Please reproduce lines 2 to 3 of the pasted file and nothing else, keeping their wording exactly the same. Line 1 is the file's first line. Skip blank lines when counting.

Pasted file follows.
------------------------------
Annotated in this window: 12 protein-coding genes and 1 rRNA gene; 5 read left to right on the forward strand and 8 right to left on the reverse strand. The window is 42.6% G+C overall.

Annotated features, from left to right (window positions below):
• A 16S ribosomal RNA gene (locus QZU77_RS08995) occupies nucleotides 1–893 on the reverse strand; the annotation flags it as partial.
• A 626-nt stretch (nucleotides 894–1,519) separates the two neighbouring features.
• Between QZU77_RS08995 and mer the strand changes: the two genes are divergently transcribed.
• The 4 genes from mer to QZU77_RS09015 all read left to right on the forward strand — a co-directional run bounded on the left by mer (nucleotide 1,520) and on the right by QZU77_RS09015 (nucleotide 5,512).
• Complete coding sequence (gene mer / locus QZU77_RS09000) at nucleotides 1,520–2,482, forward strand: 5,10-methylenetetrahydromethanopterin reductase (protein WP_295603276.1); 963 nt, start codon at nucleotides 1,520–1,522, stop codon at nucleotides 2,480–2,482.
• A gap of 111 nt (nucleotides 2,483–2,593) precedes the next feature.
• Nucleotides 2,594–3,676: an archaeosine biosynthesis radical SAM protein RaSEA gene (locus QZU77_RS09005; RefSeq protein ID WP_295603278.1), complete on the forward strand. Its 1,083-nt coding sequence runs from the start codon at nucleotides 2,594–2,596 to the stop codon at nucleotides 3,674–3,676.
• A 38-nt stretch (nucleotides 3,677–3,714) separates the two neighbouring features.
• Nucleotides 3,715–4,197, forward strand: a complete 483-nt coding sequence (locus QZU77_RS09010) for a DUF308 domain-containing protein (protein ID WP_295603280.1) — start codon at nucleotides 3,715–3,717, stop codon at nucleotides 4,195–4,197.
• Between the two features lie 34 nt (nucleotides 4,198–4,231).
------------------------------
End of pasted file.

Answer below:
Annotated features, from left to right (window positions below):
• A 16S ribosomal RNA gene (locus QZU77_RS08995) occupies nucleotides 1–893 on the reverse strand; the annotation flags it as partial.